Writing in his non-native English, the ethnic Chinese added: “Poverty also forced me to do whatever jobs I thought could can help me get a small income.  Jobs like collecting old newspapers were fun for me and I took all the tasks as a learning process in life.”

He spent a year at college, he said, selling photocopies of books to fellow students to survive. But he could not make end’s meet and was unable to afford his final exam fees and returned home. So, aged 19, he took a job in construction and within a year started his own subcontracting business.

Ung, in his post life story, explained that he had to go to unlicensed, illegal money lenders, called “along” in Malaysia to finance his business.

He wrote: “At that time most of the money that I had in profit from the business was used only to pay off the ‘along’.

Ung, however, reckons this adversity was good for him. He concluded: “The hardship and difficulties that I faced especially during my childhood…. taught me a lot about life and [I’m] glad that I managed to get through it. 

READ MORE: Fire-ravaged landmark hotel can be saved from demolition, says engineer

“I have made use of of all these experiences as tools that helped to turn me [in] to who I am today. Rough seas made stronger sailors. Tough Times make stronger people.”

Ung’s Instagram also features press reports of his philanthropy in Malaysia. But his only mentions of Ayr come from way back in the spring of 2015. There is a picture of Ung outside the Station Hotel’s Reception, and another at the door of the Brig o Door House Hotel.

The Station Hotel has dominated Ayr since it went up in 1885. Its decline has affected local trade, especially since the fire - in connection with which three teenagers have been arrested. 

Mike Newall, the chief executive of South Ayrshire Council, last week said his officers were still looking to talk to Ung.

“It’s been difficult for the council,” he told Ayrshire Live. “We’ve been reading a lot of negative comments.

“The owner doesn’t accept any correspondence. He hasn’t made any contact with the council at all.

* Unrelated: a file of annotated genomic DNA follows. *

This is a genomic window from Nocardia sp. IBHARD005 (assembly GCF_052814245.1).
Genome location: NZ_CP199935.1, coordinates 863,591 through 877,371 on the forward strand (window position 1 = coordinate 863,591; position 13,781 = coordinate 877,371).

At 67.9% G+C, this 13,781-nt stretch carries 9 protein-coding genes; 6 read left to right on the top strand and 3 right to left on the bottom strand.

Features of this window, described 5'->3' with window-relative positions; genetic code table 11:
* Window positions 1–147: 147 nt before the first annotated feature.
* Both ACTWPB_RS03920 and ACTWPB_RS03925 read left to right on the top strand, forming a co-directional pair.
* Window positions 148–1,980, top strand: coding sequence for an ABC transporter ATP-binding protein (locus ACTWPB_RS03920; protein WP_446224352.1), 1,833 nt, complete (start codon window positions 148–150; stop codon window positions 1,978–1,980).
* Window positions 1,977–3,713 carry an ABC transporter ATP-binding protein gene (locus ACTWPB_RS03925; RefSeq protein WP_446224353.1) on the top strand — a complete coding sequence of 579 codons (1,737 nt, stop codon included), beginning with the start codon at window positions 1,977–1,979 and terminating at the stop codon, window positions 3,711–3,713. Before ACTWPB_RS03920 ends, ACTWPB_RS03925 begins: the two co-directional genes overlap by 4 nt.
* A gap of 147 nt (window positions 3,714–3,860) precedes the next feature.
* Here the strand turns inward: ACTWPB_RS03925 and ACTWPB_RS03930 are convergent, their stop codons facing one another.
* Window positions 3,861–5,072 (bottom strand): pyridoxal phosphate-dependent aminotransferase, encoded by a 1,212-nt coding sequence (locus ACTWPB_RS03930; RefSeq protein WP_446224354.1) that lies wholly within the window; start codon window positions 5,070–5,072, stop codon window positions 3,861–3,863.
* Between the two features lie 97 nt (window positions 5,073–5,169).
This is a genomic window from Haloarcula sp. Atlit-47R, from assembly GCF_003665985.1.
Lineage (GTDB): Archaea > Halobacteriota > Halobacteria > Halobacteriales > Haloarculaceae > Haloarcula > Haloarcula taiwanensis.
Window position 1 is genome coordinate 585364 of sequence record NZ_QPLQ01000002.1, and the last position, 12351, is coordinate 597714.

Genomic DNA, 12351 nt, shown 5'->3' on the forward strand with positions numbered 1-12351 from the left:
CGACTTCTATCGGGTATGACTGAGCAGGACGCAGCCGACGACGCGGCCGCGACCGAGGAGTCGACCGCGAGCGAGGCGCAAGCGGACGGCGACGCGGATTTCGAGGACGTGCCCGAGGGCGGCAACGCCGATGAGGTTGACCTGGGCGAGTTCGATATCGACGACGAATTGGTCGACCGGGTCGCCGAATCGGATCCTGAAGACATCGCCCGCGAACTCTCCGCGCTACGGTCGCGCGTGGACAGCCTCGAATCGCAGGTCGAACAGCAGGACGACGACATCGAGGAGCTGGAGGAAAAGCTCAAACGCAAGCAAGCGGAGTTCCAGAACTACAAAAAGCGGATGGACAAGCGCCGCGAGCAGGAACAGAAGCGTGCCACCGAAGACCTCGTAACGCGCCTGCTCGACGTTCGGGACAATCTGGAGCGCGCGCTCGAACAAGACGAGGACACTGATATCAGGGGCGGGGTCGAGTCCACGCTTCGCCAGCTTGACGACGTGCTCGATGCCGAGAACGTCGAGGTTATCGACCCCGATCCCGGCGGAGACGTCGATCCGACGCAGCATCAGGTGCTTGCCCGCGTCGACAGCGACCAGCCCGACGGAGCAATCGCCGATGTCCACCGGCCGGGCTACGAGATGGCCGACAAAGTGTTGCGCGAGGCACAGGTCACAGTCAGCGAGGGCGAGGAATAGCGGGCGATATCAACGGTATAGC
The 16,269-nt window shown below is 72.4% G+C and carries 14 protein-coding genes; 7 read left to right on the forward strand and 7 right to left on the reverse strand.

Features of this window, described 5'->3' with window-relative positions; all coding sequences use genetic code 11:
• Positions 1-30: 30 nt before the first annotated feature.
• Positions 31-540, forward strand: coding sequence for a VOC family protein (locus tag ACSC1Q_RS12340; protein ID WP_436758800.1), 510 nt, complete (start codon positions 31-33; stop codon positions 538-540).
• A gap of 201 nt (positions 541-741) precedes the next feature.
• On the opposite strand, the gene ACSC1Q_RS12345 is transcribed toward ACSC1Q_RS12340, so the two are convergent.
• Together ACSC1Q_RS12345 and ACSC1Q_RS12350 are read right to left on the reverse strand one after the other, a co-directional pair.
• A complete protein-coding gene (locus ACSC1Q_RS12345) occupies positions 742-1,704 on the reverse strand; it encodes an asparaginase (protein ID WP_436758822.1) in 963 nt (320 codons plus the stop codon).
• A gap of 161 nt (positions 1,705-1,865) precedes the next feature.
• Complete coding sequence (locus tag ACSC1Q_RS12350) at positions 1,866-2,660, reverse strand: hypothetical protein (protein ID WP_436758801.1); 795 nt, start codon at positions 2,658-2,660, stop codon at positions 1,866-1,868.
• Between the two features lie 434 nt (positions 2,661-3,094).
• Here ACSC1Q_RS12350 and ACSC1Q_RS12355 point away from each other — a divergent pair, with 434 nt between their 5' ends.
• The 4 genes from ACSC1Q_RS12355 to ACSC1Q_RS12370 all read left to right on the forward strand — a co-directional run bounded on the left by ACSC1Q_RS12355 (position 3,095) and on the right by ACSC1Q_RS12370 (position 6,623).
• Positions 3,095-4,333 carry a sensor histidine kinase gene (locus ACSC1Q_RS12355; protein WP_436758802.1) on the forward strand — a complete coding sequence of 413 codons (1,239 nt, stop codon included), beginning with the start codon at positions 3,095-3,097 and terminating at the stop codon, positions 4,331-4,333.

“The first contact we made with him was in 2013, the first dangerous buildings notice.

“There has been no contact with the owner. We’ve made numerous attempt to contact him, he has not been communicative, he hasn’t been in touch with us at all.”

Newall added: “I think that suggests that Mr Ung doesn’t care. The reality is the council cares, that is why we are spending literally millions of pounds to keep Ayr safe and the good people of Ayr, and its visitors safe.”

Ung used London addresses for a short-lived management company he set up for the hotel. In filings at Companies House he was described as a resident of England.

He also uses central London addresses for active companies in his DSS empire. And Ung is again listed as living in the UK. His daughter Alicia runs a dog cafe in London - which features in Ung’s social media postings.

Juliet Swann, Senior Policy Officer for Nations and Regions at Transparency International, said: "It is clear the absentee owner of the Ayr Station Hotel has allowed a building of historical and cultural value to fall into disrepair.

“This is endangering the local community, leaving the town unreachable by train, and costing millions of pounds to the public purse. That this situation has been left to fester whilst the owner flaunts his wealth on social media will rightly anger residents and stakeholders. This case raises serious questions about who is buying Scotland's cultural and heritage assets, and the accountability of these investors."

The Herald, through Instagram, asked Ung for comment. He did not respond.